If life does indeed imitate art, and Chris Difford and Glenn Tilbrook’s “Grouch of the Day” represents truth, then all in the world who stress themselves over needless worry should start a club, elect a president, and sing this song to open all of their meetings.
Listening to “Grouch of the Day,” as catchy a pop song as exists in the Squeeze catalog, and appreciating and adopting its wisdom seems the least one should do when the numbing of one’s nerves over what-ifs and what-could-have-beens has taken root and gotten in the way of a positive outlook. “What if the boss raises hell over that report?” “How can I relax when the fate of the world rests on my shoulders?” He probably won’t, and yes, you can and no, it doesn’t.
Needless worry continues to be the least potent notion one can adopt during the carrying out of a life. What does it get you, other than prickly horseshoes and flat soda pop? I wonder if Difford and Tilbrook contemplated this notion, or even considered it at all, while they were writing this song. Perhaps it was just serendipity, or at the very least a fated matching of lyrics and melody during the act of crafting another catchy pop song.
It’s all about the state of one’s nerves and whether they’re butting heads or getting some sun in at poolside, so to speak. The narrator here is overcome by even the idea of a bad day ahead. But there’s this, regarding the woman lying beside him: “As I roll on my side there’s a smile on her face that says much more than words ever will,” he sings, and therein lies the secret of life. Words are empty promises; actions speak louder than words, and this woman speaks with motion: “She’ll have something to say,” he notes.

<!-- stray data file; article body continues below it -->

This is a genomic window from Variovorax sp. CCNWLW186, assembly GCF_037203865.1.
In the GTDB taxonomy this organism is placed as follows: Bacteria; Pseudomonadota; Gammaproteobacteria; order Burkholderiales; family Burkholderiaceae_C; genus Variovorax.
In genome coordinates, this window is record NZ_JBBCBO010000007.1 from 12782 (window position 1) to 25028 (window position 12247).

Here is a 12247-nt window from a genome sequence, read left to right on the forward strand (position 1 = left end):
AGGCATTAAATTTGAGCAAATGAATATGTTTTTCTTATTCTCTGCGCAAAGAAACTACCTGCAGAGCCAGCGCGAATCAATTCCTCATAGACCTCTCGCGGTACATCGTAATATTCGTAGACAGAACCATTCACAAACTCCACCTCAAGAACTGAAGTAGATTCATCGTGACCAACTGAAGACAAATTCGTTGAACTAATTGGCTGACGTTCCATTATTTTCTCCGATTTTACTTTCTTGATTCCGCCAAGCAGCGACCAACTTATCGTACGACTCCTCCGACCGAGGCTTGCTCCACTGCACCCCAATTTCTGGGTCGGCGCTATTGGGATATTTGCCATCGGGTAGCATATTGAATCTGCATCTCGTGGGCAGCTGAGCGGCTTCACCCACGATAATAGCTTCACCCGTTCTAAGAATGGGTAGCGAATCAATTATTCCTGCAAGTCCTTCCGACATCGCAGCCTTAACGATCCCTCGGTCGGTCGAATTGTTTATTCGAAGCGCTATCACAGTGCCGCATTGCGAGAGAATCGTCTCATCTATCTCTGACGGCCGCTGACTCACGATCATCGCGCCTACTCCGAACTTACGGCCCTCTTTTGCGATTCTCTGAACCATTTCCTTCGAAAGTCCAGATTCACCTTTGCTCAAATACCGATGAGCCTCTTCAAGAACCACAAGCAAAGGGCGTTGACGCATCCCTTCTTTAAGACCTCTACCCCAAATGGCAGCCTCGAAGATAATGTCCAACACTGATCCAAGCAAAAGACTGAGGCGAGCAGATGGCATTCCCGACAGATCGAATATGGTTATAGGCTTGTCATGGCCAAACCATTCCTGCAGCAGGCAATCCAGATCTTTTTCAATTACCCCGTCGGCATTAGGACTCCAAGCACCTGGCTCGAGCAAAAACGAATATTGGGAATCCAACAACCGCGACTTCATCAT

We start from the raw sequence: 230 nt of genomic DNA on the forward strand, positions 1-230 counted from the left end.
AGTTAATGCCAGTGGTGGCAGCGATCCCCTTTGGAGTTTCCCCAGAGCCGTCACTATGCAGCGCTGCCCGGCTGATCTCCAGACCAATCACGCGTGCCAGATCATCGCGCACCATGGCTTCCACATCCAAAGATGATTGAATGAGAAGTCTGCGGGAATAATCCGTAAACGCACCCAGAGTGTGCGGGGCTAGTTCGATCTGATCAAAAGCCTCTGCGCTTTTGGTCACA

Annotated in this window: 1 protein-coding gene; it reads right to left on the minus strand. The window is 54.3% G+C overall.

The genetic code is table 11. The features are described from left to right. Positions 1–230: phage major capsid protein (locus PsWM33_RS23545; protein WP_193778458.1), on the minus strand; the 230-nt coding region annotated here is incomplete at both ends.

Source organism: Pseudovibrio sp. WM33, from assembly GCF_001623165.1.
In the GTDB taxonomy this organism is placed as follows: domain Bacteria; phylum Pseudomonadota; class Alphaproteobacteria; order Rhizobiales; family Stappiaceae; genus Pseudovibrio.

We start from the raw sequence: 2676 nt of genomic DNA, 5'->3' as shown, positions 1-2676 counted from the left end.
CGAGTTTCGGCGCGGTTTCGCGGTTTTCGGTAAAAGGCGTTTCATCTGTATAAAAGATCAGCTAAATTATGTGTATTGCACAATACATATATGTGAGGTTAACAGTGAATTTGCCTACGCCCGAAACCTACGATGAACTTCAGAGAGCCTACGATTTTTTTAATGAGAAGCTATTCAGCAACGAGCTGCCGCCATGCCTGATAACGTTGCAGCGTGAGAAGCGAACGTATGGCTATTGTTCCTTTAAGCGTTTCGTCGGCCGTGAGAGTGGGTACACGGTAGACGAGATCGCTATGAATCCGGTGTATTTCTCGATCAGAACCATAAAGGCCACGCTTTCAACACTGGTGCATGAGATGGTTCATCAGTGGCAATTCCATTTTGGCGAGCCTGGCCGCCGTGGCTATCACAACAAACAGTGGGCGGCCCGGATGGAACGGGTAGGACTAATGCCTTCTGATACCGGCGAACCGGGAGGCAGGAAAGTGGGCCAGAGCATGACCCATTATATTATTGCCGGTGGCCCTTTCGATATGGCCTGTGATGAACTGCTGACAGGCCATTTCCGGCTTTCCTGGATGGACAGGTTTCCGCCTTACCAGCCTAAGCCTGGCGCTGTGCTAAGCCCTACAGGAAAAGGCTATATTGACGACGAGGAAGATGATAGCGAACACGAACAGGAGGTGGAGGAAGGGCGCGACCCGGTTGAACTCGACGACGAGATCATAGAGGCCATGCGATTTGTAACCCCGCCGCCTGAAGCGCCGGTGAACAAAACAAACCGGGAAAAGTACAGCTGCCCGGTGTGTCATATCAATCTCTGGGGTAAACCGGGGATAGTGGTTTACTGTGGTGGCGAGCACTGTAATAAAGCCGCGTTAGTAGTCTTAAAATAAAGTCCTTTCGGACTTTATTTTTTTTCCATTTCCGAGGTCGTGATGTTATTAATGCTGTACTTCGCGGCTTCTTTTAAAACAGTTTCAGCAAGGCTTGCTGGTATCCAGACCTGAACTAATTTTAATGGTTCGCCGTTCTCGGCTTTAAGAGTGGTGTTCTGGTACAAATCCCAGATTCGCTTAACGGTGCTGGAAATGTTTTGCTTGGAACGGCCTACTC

And she does, when all is said and done, but her words are silent: “Her beauty erodes the desperate loads of pressure that fills up my day/With one smile all the stress melts away.” There can’t possibly be a thing that is more powerful than the declaration that everything is going to be okay regardless of what you think, and here is the proof: a smile. There is nothing more powerful than a smile.
Although, come to think of it, even the idea that a smile can wipe away tears is just as moving and reliable: “When I’ve drifted away and I’m moping around in a sulk, she’ll have something to say and I usually obey/Then I get my resentments in bulk,” the narrator sings, and adds, as he figures it all out, “That’s the price that you pay for being grouch of the day.”
Blended voices harmonize “Uh oh,” perhaps mockingly but maybe not, and the chorus sings “Better watch out,” as if that were possible for the shaky amongst us! Well, it should be, at least in the face of possible uh-ohs and I-told-you-that-was-going-to-happens.
“I feel butterflies wing as she starts to sling music on/As she rolls on her back with her smile full of charm that says much more than words ever will,” the narrator delights; he really does know that smile will put things right and prepare him for the could-well-be kind of scary day ahead.
Otherwise, you’re the grouch of the day and, well, uh oh. – Alan Haber
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